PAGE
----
Stephanie J. Wilson, Smithsonian Environmental Research Center
Amy Moody, Environmental Protection Agency
Tristan McKenzie, University of Gothenburg
M. Bayani Cardenas, University of Texas at Austin
Elco Luijendijk, University of Bergen
Audrey H. Sawyer, Ohio State University
Alicia Wilson, University of South Carolina
Holly A. Michael, University of Delaware
Bochao Xu, Ocean University of China
Karen L. Knee, American University
Hyung-Mi Cho, Inha University
Yishai Weinstein, Bar-Ilan University
Adina Paytan, University of California at Santa Cruz
Nils Moosdorf, Leibniz Centre for Tropical Marine Research
Chen-Tung Aurthur Chen, National Sun Yat-Sen University
Melanie Beck, Carl von Ossietzky Universität
Cody Lopez, Texas A & M University
Dorina Murgulet, Texas A & M University
Guebuem Kim, Seoul National University
Mathew A. Charette, Woods Hole Oceanographic Institution
Hannelore Waska, Institute for Chemistry and Biology of the Marine Environment (ICBM)
J. Severino P. Ibánhez, Spanish Council for Scientific Research (IIM-CSIC)
Gwénaëlle Chaillou, University of Quebec
Till Oehler, Leibniz Centre for Tropical Marine Research
Shin-ichi Onodera, Hiroshima University
Mitsuyo Saito, Hiroshima University
Valenti Rodellas, Universitat Autònoma de Barcelona
Natasha Dimova, University of Alabama
Daniel Montiel, University of Alabama
Henrietta Dulai, University of Hawaii
Christina Richardson, University of California, Santa Cruz
Jinzhou Du, East China Normal University
Eric Petermann, Federal Office For Radiation Protection
Xiaogang Chen, Westlake University
Kay L. Davis, Australian Institute of Marine Science
Sebastien Lamontagne, The Commonwealth Scientific and Industrial Research Organisation
Ryo Sugimoto, Fukui Prefectural University
Guizhi Wang, Xiamen University
Hailong Li, Southern University of Science and Technology
Américo I. Torres, Centro para el Estudio de Sistemas Marinos CCT-CONICET CENPAT
Cansu Demir, University of Texas at Austin
Emily Bristol, University of Texas at Austin
Craig T. Connolly, University of Texas at Austin
James W. McClelland, University of Texas at Austin
Brenno J. Silva, Federal University of Pernambuco
Douglas Tait, Southern Cross University
BSK Kumar, Council of Scientific and Industrial Research
R. Viswanadham, Council of Scientific and Industrial Research
VVSS Sarma, Council of Scientific and Industrial Research
Emmanoel Silva-Filho, Universidade Federal Fluminense
Alan Shiller, University of Southern Mississippi
Alanna Lecher, Lynn University
Joseph Tamborski, Old Dominion UniversityFollow
Henry Bokuniewicz, Stony Brook University
Carlos Rocha, Trinity College Dublin
Anja Reckhardt, Carl von Ossietzky Universität
Michael Ernst Böttcher, Old Dominion University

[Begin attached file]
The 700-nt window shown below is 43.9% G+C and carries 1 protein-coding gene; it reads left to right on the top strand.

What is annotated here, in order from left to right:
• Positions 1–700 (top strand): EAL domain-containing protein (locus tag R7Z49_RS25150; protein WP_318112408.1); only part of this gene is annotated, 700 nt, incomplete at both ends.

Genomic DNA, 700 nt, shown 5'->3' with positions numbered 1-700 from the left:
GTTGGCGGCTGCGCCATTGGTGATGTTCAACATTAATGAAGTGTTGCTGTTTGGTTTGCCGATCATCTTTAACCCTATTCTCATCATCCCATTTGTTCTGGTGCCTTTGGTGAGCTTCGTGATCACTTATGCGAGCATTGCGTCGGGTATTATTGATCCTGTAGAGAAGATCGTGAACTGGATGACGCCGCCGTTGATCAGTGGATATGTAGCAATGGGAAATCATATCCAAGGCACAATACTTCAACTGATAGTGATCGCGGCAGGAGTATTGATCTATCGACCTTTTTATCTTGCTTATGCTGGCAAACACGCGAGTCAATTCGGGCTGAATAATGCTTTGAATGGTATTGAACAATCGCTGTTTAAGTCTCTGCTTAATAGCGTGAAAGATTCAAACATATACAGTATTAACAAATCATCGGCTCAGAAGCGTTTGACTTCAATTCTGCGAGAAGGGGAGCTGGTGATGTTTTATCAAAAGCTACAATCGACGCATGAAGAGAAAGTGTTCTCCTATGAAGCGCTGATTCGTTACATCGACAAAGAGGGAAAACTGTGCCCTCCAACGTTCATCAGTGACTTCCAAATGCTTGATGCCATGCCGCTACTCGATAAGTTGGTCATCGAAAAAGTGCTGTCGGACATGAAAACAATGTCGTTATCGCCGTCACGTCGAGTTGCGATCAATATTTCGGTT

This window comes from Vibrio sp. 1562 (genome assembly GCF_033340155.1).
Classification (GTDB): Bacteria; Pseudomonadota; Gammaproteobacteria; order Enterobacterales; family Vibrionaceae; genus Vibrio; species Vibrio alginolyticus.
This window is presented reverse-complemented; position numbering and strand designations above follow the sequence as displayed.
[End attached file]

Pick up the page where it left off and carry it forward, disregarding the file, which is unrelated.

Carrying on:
Shan Jiang, Federal Office for Radiation Protection
Laura M. Hernández-Terrones, Universidad del Caribe
Suresh Babu, Ministry of Earth Sciences
Beata Szmczycha, Institute of Oceanology Polish Academy of Sciences
Mahmood Sadat-Noori, University of New South Wales
Felipe Niencheski, Universidade Federal do Rio Grande
Kimberly Null, Moss Landing Marine Labs
Craig Tobias, University of Connecticut
Bongkeun Song, Virginia Institute of Marine Science
Iris C. Anderson, Virginia Institute of Marine Science
Isaac R. Santos, Southern Cross University


0000-0003-2422-3252 (Tamborski), 0000-0002-8877-0303 (Böttcher)

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Publication Title

Limnology and Oceanography Letters


Article in Press




Terrestrial groundwater travels through subterranean estuaries before reaching the sea. Groundwater-derived nutrients drive coastal water quality, primary production, and eutrophication. We determined how dissolved inorganic nitrogen (DIN), dissolved inorganic phosphorus (DIP), and dissolved organic nitrogen (DON) are transformed within subterranean estuaries and estimated submarine groundwater discharge (SGD) nutrient loads compiling > 10,000 groundwater samples from 216 sites worldwide. Nutrients exhibited complex, nonconservative behavior in subterranean estuaries. Fresh groundwater DIN and DIP are usually produced, and DON is consumed during transport. Median total SGD (saline and fresh) fluxes globally were 5.4, 2.6, and 0.18 Tmol yr−1 for DIN, DON, and DIP, respectively. Despite large natural variability, total SGD fluxes likely exceed global riverine nutrient export. Fresh SGD is a small source of new nutrients, but saline SGD is an important source of mostly recycled nutrients. Nutrients exported via SGD via subterranean estuaries are critical to coastal biogeochemistry and a significant nutrient source to the oceans.


© 2024 The Authors.

This is an open access article under the terms of the Creative Commons Attribution 4.0 International (CC BY 4.0) License, which permits use, distribution and reproduction in any medium, provided the original work is properly cited.

Data Availability

Article states: "The data used for this meta-analysis, including all raw data used and characteristics determined for each site, have beensubmitted to the Pangaea data repository ( The data have also been published as an open-accessShiny App, which allows for interactive visualization and exploration of data by site or variable ( Supporting Information may be found in the online version of this article."

Original Publication Citation

Wilson, S. J., Moody, A., McKenzie, T., Cardenas, M. B., Luijendijk, E., Sawyer, A. H., Wilson, A., Michael, H. A., Xu, B. C., Knee, K. L., Cho, H. M., Weinstein, Y., Paytan, A., Moosdorf, N., Chen, C. T. A., Beck, M., Lopez, C., Murgulet, D., Kim, G., . . . Santos, I. R. (2024). Global subterranean estuaries modify groundwater nutrient loading to the ocean. Limnology and Oceanography Letters. Advance online publication.